Former Nets coach Lawrence Frank said the series always lacked the competitiveness to be a true rivalry, because the Knicks beat the Nets for so many years but then almost never did when Kidd was there from 2001-08. Now, he says, it could finally get there with both teams on a similar upward path.
‘‘It’s good for the metropolitan area when both teams are doing well, it just hasn’t happened a whole lot when both teams were good at the same time. They've kind of taken turns,’’ said Frank, now coaching Detroit. ‘‘Now that they’re both highly competitive, I think it’s good for the area.’’
Even the Knicks acknowledge the rapid rise of their rivals, Anthony saying he’s watched their games and gotten goose bumps when fans chant ‘‘Brook-lyn! Brook-lyn!’’ They will get a good look at the Nets with the teams meeting three times over the next 3½ weeks, twice in Brooklyn.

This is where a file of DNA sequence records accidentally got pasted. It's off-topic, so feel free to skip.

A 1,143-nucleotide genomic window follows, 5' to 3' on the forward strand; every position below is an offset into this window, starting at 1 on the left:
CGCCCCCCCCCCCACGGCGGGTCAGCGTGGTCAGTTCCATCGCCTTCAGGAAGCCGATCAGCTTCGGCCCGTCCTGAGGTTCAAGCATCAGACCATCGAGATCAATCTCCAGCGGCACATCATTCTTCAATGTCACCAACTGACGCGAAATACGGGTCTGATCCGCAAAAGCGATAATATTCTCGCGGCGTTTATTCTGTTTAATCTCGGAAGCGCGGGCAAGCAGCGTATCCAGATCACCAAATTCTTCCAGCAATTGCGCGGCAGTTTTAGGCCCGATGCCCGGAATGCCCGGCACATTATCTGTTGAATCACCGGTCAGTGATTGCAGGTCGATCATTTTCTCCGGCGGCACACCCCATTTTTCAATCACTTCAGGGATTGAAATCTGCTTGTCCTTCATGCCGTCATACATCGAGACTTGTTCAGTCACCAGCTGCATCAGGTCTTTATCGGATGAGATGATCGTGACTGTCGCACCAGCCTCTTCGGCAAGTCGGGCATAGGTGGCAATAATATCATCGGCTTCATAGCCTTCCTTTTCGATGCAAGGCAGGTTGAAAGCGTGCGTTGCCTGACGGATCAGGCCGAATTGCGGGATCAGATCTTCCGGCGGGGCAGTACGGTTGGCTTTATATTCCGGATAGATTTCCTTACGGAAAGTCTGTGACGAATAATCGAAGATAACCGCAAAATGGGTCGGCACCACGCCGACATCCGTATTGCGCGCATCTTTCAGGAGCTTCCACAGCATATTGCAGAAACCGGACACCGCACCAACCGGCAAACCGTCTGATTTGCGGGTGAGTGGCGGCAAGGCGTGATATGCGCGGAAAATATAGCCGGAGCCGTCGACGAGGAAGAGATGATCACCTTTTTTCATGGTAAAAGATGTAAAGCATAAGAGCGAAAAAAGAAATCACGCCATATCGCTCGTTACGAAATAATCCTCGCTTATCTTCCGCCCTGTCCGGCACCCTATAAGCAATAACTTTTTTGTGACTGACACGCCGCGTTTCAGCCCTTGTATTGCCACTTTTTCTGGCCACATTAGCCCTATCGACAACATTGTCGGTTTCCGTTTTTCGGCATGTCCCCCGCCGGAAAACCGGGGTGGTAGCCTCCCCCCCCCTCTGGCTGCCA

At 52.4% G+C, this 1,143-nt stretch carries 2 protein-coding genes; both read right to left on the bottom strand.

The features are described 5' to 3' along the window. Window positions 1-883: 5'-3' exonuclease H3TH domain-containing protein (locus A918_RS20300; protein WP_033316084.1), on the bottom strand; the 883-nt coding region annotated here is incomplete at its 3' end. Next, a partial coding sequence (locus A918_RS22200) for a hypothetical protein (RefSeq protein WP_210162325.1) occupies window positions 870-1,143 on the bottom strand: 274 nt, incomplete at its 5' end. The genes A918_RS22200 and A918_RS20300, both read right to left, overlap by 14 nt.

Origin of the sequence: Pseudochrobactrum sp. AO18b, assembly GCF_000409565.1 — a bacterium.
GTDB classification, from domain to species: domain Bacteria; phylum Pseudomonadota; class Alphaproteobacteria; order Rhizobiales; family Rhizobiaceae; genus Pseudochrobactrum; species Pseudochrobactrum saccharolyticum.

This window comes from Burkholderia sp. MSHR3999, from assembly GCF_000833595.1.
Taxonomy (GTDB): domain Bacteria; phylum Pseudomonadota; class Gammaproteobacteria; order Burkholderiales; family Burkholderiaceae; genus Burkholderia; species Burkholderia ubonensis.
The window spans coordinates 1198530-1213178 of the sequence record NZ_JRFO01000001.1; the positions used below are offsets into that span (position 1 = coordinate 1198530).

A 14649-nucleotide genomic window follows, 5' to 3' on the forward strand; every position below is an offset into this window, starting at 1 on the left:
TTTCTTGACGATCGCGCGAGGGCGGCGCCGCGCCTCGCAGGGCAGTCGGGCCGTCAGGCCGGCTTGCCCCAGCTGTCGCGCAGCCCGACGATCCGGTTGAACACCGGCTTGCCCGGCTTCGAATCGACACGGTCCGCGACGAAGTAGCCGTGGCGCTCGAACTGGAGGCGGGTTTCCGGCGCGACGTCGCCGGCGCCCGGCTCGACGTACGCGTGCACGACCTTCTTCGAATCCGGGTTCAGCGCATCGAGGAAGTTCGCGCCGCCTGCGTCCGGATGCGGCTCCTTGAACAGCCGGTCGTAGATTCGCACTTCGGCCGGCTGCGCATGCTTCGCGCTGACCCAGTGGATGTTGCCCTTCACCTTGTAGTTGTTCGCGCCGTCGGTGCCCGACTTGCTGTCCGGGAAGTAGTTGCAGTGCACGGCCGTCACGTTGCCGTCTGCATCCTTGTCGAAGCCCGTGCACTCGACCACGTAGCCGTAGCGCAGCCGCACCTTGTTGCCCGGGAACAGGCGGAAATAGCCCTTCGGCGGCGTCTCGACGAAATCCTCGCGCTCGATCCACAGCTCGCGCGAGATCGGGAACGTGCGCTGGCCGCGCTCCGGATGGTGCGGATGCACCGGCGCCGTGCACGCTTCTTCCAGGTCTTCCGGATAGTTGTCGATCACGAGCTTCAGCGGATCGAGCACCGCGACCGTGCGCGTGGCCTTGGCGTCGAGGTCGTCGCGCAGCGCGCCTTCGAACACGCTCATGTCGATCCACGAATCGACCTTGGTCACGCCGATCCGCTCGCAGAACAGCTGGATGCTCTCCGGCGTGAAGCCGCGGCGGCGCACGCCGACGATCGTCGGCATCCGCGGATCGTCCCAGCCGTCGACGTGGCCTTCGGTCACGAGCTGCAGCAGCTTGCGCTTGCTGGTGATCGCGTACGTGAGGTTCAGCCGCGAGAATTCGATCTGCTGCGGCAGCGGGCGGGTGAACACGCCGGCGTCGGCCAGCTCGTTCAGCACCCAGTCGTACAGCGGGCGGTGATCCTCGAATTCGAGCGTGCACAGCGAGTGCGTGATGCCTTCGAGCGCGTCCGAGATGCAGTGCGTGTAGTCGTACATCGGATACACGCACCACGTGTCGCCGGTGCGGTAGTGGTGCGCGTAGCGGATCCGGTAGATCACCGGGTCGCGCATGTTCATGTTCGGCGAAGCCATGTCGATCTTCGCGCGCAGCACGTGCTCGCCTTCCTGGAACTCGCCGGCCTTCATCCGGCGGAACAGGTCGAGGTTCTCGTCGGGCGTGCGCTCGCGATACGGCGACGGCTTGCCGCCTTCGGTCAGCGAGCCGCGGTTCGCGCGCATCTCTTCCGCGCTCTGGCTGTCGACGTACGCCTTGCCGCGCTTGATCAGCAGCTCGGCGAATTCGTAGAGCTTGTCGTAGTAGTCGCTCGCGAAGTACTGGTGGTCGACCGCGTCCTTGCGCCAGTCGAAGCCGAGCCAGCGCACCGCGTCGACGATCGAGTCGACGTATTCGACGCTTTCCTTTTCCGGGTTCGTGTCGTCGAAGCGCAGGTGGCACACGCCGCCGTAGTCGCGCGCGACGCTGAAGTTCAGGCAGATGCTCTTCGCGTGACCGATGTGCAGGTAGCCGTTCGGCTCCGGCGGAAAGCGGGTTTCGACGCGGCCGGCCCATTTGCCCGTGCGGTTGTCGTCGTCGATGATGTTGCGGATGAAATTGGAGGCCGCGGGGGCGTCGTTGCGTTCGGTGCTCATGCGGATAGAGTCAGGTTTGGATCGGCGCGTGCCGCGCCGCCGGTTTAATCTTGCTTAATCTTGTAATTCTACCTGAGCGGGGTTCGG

Perhaps those other ones will feel like regular games for everyone, as the Knicks say they are. For now, the first one isn’t to the team that now shares their city.
‘‘In an 82-game schedule, the way I look at it, every game’s important, but there are those special games, you know what I mean?’’ Yormark said. ‘‘And tomorrow I think is one of those special games. It means a little bit more.’’
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